This is particularly valuable because learning different content across various lessons builds students’ literacy and numeracy, the very skills that NAPLAN claims to assess. When students read about insects in their reading rotations, increase technical knowledge in their vocabulary and phonics activities, use the data from their latest science investigation in their graphing lessons, or learn to make accurate measurements using different units, they are learning how to work with information and give it meaning. Literacy and numeracy aren’t developed out of context. Science, maths, English texts, history, geography, health, and technologies all provide contexts for students to build these capabilities meaningfully, and demonstrate the value of each area of inquiry for everyday life. This is where a love of the subject, be it science, maths, history, or English literature, can arise.

That opportunity is lost when specialists take students away from their generalist teacher for any subject (yes, even music and physical education).

Further, primary teachers are diverse role models of “everyday people”. In my experience, primary teachers are thoughtful, careful and deliberate about their practice and the children that they work with, and work hard for their students. But to their students, their teacher is an everyday person, someone who can learn and understand all the things they are going to have to learn and understand at school. If their primary school teacher can do it, then so can they!

Whether they intend to, specialist teachers perpetuate beliefs that their subjects are not for everyday people. Students may come to believe that those specialist subjects are for special people, with special interests or aptitudes, or who already love the subject. We already have a pervasive belief throughout the community that science is only for those with a high intellectual quality (and sadly, we have an anti-intellectual backlash, too). This message would be perpetuated by the mere existence of specialist science teachers in schools.

If we want the general community to value science, a generalist teacher best models and teaches that valuing.

Is the Foundation to Year 10 Curriculum too challenging?

The strategy for specialist teachers in primary schools reveals a deficit view of primary teachers. The assumption is that primary teachers are incapable of understanding, or perhaps learning, the basic science included in the Australian Curriculum: Science (Foundation to Year 10). However, this is unreasonable. If what is included in the curriculum is too challenging for grown adults with four-year qualifications in Education (or equivalent) to understand, perhaps we should be questioning the curriculum rather than the teachers.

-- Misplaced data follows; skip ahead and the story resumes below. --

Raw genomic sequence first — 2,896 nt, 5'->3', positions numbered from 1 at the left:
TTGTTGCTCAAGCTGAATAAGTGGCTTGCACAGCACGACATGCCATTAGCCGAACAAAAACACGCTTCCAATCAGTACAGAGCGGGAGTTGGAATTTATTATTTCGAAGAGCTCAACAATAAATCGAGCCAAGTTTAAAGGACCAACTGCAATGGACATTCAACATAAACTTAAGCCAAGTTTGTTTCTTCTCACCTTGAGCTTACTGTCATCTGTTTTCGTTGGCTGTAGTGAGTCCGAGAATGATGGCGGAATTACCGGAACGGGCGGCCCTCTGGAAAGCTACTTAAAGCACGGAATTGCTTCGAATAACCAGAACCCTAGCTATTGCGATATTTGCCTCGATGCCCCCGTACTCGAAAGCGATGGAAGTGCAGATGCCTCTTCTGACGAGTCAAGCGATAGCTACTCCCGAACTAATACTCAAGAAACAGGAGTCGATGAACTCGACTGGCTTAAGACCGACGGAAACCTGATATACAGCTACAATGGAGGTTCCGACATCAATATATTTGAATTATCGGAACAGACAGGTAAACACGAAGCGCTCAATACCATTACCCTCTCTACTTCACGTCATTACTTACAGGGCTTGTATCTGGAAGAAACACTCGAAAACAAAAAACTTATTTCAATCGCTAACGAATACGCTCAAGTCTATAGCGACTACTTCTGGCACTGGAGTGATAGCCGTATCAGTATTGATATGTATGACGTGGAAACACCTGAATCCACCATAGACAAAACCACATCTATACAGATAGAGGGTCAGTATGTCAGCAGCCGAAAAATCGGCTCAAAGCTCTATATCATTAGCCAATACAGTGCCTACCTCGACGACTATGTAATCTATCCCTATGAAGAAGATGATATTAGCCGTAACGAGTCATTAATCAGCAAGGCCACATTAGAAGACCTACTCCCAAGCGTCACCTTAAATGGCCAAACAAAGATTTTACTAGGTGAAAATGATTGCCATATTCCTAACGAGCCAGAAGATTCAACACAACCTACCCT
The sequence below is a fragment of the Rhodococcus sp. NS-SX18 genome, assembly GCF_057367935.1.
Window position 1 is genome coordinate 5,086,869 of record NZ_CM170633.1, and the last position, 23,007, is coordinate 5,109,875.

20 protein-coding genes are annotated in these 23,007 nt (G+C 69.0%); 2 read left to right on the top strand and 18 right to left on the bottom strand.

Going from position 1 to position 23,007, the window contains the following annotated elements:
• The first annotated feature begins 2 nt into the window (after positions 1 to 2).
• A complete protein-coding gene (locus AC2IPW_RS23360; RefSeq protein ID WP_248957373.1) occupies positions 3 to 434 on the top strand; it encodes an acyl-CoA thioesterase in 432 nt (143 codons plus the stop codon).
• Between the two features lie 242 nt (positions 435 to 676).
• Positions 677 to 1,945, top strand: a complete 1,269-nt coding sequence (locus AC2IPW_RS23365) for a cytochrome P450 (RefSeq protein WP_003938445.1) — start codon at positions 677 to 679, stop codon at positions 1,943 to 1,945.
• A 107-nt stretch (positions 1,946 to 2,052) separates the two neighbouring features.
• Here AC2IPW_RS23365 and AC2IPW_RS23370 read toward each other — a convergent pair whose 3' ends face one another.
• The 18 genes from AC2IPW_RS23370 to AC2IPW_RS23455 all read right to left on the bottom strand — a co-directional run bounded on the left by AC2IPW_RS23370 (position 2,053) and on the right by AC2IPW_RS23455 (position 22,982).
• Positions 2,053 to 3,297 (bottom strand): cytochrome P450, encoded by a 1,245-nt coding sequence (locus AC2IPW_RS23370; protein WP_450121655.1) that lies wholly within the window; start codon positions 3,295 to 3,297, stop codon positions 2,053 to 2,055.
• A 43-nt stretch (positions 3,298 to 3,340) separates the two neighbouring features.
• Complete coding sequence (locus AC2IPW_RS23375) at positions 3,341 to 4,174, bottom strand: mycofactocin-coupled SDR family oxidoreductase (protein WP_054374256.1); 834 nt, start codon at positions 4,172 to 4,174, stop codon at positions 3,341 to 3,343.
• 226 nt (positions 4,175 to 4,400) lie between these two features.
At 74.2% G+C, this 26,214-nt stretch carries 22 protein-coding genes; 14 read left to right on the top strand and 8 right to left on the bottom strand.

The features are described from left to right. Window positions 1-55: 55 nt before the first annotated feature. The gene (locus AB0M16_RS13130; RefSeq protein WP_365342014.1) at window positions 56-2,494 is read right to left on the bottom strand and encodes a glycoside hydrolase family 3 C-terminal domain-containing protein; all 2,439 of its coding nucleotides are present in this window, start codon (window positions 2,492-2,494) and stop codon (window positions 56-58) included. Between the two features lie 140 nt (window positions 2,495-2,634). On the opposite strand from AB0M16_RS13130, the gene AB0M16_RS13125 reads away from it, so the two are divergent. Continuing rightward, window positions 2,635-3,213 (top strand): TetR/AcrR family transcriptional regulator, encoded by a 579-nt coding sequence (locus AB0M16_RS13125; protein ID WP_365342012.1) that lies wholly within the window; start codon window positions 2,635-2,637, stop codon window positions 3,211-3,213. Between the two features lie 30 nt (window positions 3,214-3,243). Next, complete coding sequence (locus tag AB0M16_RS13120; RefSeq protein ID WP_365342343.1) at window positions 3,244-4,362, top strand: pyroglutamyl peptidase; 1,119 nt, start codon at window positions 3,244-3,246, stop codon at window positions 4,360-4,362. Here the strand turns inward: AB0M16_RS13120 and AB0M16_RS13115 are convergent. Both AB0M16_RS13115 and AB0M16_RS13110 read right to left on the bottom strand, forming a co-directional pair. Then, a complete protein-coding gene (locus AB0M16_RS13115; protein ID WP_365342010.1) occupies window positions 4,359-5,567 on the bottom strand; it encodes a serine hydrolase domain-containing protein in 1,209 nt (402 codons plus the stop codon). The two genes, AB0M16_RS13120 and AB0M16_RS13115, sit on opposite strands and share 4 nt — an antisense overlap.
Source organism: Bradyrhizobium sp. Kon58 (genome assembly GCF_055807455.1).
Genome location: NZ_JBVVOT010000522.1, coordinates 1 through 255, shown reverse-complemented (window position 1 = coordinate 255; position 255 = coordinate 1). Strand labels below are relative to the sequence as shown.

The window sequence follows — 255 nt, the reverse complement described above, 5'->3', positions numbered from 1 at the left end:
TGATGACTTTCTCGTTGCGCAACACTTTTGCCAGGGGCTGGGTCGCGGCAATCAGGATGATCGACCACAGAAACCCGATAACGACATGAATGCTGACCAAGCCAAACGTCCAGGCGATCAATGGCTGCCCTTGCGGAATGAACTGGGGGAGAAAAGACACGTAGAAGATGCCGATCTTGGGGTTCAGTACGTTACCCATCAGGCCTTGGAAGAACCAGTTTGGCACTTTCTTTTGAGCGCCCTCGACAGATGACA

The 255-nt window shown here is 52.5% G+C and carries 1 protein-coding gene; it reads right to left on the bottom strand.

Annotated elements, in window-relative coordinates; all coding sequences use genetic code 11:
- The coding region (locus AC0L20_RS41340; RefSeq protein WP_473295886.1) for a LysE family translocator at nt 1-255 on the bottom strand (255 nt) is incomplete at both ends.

If it is not too challenging, then the appropriate response would be to provide the time and funding necessary to plan, develop, and deliver high quality science lessons, as well as sustained, high quality professional development for those teachers who are struggling to understand the science necessary to teach it.

Sustained professional development, through universities or by programs like Primary Connections are avenues for improvement. Primary Connections is an excellent program that teachers who are lacking confidence to teach science can use to plan and support their teaching. There are Science Teacher Associations in each state who are willing and ready to deliver high-quality PD to teachers, but are starved for funding and support themselves.

What if science specialists worked alongside teachers? Queensland attempted this model a few years ago, with the Science Spark strategy, but it was ad hoc, and variably effective. There were some schools for which it worked quite well, but in many schools, the Science Spark operated as a specialist teacher, freeing up generalist teachers’ time to concentrate on other lessons, but also giving them permission to forget about science education for a little while. When the Science Spark program ended, most teachers were no better able to teach science than previously. The question remains as to whether there were any positive long-term impacts of this poorly orchestrated scheme. We can do better.